Microsoft has finally, and unsurprisingly, bowed to customer and partner pressure to make its Windows Azure platform-as-a-service (PaaS) offering available outside of its own data centers via the Windows Azure Platform Appliance (WAPA). This is a good, but at present still very tentative, move in the right direction.
More than an appliance
The concept of appliance is mostly used in relation to software-plus-hardware offerings that are simple to use and implement, and target small and medium-sized enterprises (SMEs). In contrast, WAPA targets the very high end of the market, with the first deployments of the appliance starting at about 1,000 servers.
It combines Microsoft services (Windows Azure and SQL Azure) with third-party built, but Microsoft specified, data centre hardware platforms that mix network, storage, and compute resources. These integrated platforms are the latest in infrastructure vendors ongoing efforts to deliver packaged offerings that are easier to manage and consume (with single invoice, installation, and support structure).
A win-win proposition
WAPA enables Microsoft to expand its ecosystem of hardware and service partners to counter VMwares ambitions in this domain. Long-time Windows supporters Dell, HP, and Fujitsu are the first partners to produce the underlying WAPA hardware platform. Others will follow.
Microsoft will be able to create a mid-way solution between its on-premise Windows Server environment and its online Windows Azure service environment. WAPA can be used as a platform for public clouds (to start with) as well as private clouds (later on, once the concept has been finalized), and every type of hybrid cloud in between. It is distinct from the private cloud-related offerings announced at the same time as WAPA, namely:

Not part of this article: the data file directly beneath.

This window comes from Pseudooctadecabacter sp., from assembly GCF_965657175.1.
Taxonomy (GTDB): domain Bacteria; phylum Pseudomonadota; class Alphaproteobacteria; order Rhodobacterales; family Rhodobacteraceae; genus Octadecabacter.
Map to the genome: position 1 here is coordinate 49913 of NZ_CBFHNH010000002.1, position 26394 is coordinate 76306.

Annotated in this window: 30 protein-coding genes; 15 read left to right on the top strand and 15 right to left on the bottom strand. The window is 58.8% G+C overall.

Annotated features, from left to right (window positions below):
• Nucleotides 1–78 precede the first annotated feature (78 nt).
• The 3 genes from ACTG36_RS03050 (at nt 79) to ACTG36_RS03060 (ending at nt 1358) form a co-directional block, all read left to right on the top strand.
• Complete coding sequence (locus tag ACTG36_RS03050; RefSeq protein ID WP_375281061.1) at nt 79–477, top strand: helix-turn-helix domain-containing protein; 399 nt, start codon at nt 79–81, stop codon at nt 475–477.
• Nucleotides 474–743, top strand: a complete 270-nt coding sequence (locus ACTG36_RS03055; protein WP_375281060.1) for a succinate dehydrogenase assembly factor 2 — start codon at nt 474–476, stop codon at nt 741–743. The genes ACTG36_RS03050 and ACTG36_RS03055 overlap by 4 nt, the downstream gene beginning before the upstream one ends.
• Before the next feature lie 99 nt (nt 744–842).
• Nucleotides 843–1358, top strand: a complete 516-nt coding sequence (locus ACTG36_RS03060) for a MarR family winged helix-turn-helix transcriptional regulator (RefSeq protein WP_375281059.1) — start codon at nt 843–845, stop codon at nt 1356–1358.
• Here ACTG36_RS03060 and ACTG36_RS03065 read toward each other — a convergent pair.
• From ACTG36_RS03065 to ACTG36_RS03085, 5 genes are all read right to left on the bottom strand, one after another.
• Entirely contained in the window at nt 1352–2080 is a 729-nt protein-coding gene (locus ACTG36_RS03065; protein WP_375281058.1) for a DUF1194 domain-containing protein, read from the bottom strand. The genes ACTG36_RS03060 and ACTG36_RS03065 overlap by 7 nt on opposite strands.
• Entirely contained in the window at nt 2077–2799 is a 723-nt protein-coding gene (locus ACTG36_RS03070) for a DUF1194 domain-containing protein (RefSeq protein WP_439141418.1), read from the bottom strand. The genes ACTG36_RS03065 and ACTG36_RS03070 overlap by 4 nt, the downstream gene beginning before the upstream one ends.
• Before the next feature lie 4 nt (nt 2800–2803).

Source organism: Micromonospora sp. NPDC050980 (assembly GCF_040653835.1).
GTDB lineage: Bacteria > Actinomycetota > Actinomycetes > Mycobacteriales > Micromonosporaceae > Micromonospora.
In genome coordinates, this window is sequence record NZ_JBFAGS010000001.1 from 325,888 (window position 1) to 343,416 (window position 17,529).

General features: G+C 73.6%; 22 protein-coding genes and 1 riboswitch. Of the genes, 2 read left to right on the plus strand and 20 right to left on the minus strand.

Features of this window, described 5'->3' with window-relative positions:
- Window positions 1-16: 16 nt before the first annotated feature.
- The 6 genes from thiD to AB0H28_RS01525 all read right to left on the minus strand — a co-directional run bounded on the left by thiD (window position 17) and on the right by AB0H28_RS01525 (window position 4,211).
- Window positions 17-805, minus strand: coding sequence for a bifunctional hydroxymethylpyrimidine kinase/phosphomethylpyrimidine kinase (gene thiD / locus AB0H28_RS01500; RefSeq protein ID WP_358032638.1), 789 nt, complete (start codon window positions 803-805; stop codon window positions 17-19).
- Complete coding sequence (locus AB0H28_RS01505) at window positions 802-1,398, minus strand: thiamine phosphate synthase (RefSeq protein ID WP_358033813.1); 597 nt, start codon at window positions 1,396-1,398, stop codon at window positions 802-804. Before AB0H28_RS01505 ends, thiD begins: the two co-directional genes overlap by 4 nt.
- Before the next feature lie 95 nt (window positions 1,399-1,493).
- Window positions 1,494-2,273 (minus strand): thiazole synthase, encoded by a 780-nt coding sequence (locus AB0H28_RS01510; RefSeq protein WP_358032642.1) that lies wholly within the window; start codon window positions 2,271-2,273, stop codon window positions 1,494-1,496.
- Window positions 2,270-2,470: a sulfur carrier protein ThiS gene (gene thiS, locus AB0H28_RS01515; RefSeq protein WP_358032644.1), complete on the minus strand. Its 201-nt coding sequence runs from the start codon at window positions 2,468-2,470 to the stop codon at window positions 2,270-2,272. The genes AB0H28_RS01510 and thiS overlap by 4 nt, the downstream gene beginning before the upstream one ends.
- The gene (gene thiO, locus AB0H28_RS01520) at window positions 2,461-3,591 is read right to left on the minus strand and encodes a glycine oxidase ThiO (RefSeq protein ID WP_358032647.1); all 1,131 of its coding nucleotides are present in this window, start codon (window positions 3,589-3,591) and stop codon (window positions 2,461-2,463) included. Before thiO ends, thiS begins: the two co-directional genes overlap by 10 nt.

- the System Center Virtual Machine Manager Self Service Portal (SSP) 2.0, a free, partner-extensible portal that enables private cloud based on Windows Server, Hyper-V, and System Center
- the Private Cloud Deployment Kit, which provides systems integrators with prescriptive guidance for selling and implementing private clouds based on SSP, Hyper-V, Windows Server, and System Center.
WAPA also enables Microsoft to create a Windows Azure intercloud that consists of its own data centers as well as the data centers of its partners and customers. It will take time for these data centers to be interconnected, but when this happens partners and customers will be able to exchange Windows Azure resources in the same that way phone and utilities companies currently swap resources. VMware is also doing the same thing, but the one to catch up with at this level is Google, whose worldwide data centre (and network) infrastructure is second to none.
Microsoft partners will be able to expand the range of Azure-based PaaS and SaaS offerings, as well as Azure-related services (e.g. migration to/from public/private clouds), not just hardware. The ability to run Windows Azure in their own data centre has been one of their key requests to Microsoft ever since the initial announcement of Azure at the end of 2008.
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